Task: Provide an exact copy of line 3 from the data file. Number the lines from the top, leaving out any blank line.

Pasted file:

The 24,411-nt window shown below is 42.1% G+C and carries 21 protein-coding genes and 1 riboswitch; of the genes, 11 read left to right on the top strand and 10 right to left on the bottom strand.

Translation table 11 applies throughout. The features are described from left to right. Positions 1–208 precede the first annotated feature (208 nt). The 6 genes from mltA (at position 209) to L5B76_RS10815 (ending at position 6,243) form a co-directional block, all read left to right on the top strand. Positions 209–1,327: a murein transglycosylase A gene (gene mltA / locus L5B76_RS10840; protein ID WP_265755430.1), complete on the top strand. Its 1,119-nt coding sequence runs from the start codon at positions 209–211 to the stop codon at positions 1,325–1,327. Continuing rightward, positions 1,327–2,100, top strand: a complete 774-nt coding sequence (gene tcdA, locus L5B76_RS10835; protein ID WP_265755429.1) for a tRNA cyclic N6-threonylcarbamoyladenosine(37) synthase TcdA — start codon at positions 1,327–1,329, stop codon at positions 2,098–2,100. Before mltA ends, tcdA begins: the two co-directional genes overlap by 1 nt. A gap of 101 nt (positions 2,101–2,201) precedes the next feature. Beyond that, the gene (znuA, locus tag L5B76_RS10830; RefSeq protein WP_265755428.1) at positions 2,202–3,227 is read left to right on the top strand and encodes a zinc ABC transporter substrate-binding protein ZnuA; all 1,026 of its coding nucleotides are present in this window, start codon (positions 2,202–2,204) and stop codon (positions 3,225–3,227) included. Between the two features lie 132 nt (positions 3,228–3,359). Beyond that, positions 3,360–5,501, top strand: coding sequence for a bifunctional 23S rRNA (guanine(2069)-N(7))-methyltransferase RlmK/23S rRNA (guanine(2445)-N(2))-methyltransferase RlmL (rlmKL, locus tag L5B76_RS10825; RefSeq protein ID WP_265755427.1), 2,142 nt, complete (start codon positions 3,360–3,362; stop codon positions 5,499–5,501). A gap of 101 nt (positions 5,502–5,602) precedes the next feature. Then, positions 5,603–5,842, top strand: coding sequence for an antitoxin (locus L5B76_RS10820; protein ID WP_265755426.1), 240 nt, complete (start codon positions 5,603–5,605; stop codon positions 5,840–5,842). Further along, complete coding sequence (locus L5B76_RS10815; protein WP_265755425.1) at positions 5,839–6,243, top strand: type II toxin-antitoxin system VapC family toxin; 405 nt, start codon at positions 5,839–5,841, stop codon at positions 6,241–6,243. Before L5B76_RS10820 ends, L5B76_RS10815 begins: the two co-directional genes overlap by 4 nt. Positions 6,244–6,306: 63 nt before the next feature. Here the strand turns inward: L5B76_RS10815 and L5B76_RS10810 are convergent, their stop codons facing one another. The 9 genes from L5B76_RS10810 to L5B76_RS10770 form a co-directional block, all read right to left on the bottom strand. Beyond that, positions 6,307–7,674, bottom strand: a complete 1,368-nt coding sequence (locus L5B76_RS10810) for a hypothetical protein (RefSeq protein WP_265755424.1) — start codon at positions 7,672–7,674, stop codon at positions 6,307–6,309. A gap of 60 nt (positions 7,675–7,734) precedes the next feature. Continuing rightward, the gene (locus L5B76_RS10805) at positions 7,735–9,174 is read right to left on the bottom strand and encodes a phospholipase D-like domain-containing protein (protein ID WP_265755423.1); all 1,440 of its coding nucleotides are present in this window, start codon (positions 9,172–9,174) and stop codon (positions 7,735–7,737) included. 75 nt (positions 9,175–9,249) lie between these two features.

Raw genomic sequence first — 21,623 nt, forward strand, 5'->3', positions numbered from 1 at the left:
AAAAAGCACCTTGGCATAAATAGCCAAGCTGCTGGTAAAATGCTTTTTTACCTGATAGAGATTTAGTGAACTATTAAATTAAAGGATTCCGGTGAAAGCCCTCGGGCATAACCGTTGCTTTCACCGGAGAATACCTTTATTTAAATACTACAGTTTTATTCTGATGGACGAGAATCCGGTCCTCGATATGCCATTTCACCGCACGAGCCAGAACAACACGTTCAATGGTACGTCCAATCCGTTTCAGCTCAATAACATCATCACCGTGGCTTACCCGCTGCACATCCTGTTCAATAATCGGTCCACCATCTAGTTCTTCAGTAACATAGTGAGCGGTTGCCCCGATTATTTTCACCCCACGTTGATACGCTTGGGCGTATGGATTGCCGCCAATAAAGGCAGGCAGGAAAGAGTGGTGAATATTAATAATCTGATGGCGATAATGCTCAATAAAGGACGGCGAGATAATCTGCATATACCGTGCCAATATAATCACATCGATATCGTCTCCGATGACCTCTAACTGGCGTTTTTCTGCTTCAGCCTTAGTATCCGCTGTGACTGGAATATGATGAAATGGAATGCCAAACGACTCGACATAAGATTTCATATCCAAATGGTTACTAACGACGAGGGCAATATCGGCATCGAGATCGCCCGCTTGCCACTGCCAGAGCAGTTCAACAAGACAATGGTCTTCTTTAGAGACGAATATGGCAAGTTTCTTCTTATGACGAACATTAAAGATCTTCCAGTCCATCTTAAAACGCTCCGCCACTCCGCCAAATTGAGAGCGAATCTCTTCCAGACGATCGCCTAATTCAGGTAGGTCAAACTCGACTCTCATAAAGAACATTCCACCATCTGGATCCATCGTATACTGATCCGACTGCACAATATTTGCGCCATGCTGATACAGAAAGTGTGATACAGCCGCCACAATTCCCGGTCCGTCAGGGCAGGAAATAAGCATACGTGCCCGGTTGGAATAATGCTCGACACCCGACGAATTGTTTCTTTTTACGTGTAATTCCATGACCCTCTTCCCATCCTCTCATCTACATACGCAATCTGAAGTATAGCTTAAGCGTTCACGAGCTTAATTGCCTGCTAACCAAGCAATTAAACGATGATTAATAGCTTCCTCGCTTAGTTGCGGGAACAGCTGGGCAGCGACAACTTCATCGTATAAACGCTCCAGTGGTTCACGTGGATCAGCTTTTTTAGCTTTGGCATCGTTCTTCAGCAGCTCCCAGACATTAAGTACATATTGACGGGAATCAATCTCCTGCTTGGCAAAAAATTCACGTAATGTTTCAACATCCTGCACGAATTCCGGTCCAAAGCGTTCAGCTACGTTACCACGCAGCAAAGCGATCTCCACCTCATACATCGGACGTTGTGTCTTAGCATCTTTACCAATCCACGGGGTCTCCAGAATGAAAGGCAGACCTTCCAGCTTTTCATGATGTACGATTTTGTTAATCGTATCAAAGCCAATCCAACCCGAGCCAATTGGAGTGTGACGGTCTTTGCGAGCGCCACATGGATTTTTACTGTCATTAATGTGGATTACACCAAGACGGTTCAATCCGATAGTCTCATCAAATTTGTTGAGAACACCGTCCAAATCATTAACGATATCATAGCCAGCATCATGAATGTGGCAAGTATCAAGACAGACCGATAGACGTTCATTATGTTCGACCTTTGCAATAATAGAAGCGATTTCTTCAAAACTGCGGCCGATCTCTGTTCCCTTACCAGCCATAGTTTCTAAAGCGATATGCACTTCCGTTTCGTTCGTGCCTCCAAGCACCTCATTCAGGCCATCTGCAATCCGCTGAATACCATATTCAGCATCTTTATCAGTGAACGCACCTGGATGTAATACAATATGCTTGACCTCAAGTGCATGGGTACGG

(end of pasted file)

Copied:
Raw genomic sequence first — 21,623 nt, forward strand, 5'->3', positions numbered from 1 at the left: